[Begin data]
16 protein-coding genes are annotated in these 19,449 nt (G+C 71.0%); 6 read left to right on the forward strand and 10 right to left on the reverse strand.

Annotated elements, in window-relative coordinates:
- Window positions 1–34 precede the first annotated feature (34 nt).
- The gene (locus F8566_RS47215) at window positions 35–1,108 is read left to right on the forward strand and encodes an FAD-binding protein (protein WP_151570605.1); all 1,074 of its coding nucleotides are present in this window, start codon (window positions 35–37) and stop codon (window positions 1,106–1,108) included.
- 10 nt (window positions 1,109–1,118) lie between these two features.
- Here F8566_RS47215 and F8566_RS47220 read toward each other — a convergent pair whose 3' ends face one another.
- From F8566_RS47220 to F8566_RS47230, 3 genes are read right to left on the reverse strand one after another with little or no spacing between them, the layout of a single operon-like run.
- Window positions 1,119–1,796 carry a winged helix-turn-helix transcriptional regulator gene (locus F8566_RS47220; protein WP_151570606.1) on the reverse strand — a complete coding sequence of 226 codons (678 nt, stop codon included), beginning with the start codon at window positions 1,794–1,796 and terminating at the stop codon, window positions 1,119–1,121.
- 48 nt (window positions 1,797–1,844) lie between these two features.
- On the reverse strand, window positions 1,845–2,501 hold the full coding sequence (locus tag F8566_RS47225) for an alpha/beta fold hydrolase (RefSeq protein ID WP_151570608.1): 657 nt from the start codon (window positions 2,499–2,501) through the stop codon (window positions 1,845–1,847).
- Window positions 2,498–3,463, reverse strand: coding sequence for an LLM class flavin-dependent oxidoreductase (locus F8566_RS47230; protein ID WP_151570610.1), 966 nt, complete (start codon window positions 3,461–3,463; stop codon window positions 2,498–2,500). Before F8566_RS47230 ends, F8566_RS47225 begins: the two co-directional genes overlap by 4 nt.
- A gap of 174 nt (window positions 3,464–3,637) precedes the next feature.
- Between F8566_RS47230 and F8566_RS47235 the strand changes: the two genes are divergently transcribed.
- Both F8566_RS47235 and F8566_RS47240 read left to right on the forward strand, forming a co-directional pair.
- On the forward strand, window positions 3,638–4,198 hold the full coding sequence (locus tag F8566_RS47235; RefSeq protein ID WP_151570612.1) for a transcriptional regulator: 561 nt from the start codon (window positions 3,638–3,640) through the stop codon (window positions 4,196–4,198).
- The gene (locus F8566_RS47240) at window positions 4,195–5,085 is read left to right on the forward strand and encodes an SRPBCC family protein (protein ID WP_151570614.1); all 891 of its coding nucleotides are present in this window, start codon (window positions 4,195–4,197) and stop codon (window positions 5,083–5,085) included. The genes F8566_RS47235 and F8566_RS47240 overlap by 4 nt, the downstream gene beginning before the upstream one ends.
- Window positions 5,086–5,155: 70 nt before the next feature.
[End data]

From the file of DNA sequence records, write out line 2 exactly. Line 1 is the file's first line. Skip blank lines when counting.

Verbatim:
Annotated elements, in window-relative coordinates: